Democracy Gone Astray

Democracy, being a human construct, needs to be thought of as directionality rather than an object. As such, to understand it requires not so much a description of existing structures and/or other related phenomena but a declaration of intentionality.
This blog aims at creating labeled lists of published infringements of such intentionality, of points in time where democracy strays from its intended directionality. In addition to outright infringements, this blog also collects important contemporary information and/or discussions that impact our socio-political landscape.

All the posts here were published in the electronic media – main-stream as well as fringe, and maintain links to the original texts.

[NOTE: Due to changes I haven't caught on time in the blogging software, all of the 'Original Article' links were nullified between September 11, 2012 and December 11, 2012. My apologies.]

Friday, March 10, 2017

Does this study show why Hillary Clinton lost?

Could an overemphasis on personality and style over substance be what cost Hillary Clinton the presidency? That’s one likely conclusion from a batch of new research by the Wesleyan Media Project, unveiled this week.

Their new study of the presidential race, focusing on the advertising campaigns of Clinton and Donald Trump, reveals that despite outspending the Republican nominee by a 2-to-1 margin, the campaign ads rolled out by the Clinton camp and the Democratic National Committee were largely devoid of policy points.

What Teddy Roosevelt Could Teach Ryan Zinke

Donald Trump’s new Secretary of the Interior, Ryan Zinke, rode a horse to work on his first day on the job, accompanied by a couple of mounted national park policemen. Teddy Roosevelt, too, used to ride horses all around Washington, D.C. when he was President.

Zinke, a former Navy SEAL, outdoorsman, and Republican Congressman from Montana, likes to talk about being a “Teddy Roosevelt conservationist.” He has opposed efforts by fellow Republicans to privatize public lands or turn them over to the states—as recently proposed by Representative Jason Chaffetz, Republican of Utah. Ronald Reagan’s first Interior Secretary, James Watt, also disappointed Western “Sagebrush rebels” of the 1970s and ‘80s who wanted him to turn federal lands over to the states. Instead, Watt promised to use them to “mine more, drill more, cut more timber.”

Life in Gaza Is Shaped by the Electricity Crisis

During a visit to Gaza late last year, a colleague called me at the last minute to postpone a planned meeting. Apologizing, he told me that he needed to go home for several hours to do laundry. Electricity had come on in his neighborhood and he needed to complete household chores while it was available.

Later, he told me, "Life [in Gaza] is shaped by the electricity crisis. If there is power from 3 pm to 10 pm today, there won't be tomorrow. When there is power in the afternoon, I go home and do work. I do laundry and anything else. When the power is off in the afternoon, I don't go home. I won't go home until it is on, because at home, I will just sit in the dark. I live on the 11th floor of my building and I can't do anything there without electricity."

Can a Feminist Be Pro-Life?

Is there such a thing as pro-life feminism? In January, New Wave Feminists, an anti-choice organization, was briefly listed as a sponsor on the website of the Women’s March on Washington. “Intersectional feminism is the future of feminism and of this movement,” said Bob Bland, one of the event’s co-chairs. “We must not just talk about feminism as one issue, like access to reproductive care.” Leaving aside the question of whether Bland understands what intersectionality means—pro-life is a political stance, not an identity or a social position—can feminism, a social-justice movement for women’s equality and human rights, encompass the belief that women should carry to term every fertilized egg, no matter the consequences?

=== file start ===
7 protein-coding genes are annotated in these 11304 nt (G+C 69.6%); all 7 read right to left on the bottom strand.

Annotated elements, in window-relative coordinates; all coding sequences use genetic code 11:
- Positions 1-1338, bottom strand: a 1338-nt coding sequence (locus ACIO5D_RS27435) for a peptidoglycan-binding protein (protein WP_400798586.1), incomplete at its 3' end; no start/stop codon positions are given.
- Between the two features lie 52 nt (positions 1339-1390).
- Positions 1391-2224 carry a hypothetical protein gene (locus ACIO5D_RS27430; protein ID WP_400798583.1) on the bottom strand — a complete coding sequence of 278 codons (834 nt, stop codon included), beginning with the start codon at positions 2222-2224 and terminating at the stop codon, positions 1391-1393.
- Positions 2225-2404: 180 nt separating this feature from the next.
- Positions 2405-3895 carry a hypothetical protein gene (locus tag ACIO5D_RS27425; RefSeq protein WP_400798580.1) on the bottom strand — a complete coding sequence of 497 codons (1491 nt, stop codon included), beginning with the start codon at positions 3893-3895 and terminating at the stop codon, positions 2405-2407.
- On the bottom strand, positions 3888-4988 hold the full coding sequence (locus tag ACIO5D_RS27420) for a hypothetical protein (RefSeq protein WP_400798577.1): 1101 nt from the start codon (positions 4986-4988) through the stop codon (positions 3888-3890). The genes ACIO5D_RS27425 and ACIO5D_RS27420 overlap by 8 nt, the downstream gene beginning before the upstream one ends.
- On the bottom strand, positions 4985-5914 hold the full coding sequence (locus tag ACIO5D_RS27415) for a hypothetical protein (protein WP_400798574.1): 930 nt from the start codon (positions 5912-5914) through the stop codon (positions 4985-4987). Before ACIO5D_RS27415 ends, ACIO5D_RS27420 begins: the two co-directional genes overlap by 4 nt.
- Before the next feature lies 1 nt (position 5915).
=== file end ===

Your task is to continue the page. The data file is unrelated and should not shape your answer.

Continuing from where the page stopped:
Leaked emails reveal Trump backer and Brexit leader Nigel Farage’s longstanding ties to Julian Assange

Leaked emails reveal Nigel Farage, who led the push for Brexit and now serves as an “unofficial adviser” to President Donald Trump, has longstanding ties to WikiLeaks founder Julian Assange.

Farage visited the Ecuadorian embassy Thursday where Assange has sought asylum since 2012, but the former leader of the UK Independence Party told Buzzfeed he couldn’t remember what he’d been doing in the building just moments earlier.

The Man Who Wants to Unmake the West

It was the day after Britain voted to leave the European Union in June, and the Western world was still absorbing the shock. With no clear plan for what would come next, the globe’s fifth-biggest economy had abruptly announced a divorce from the neighbors it had been trading with for nearly 45 years. Markets plunged. “A calamity,” declared the New York Times. “Global panic,” proclaimed one London headline.

Steve Bannon had a different reaction. He booked the calamity’s chief architect as a guest on his radio show to celebrate.

The Rehabilitation of George W. Bush

It says something about the state of affairs we’re in when George W. Bush emerges from the dung heap of history ostensibly smelling like roses. Were Bush from a less powerful country—one that has to follow rules it had no part in making, rather than one that sets rules it has no problem violating—he would be at The Hague before a war-crimes tribunal.

Instead, he is promoting his artwork—paintings of US veterans wounded in the line of duty—in a new book called Portraits of Courage: A Commander in Chief’s Tribute to America’s Warriors. Given that the illegal war he launched left so many dead or gravely injured, it might more properly be titled Victims of Hubris.

Paul Ryan Fundraised With Health Insurance Lobbying Firm Just Before His PowerPoint

Just hours before House Speaker Paul Ryan held a press conference to sell his health care overhaul legislation — using a PowerPoint presentation mocked for misrepresenting basic facts  — he was doing something he’s much better at: fundraising.

The two things were related. The Thursday morning breakfast fundraiser he attended was hosted by a lobbying firm working to unwind the Affordable Care Act on behalf of health insurance company Blue Cross Blue Shield, one of the big winners of Ryan’s proposed legislation.

GOP Rushes Forward With Its Health Care Bill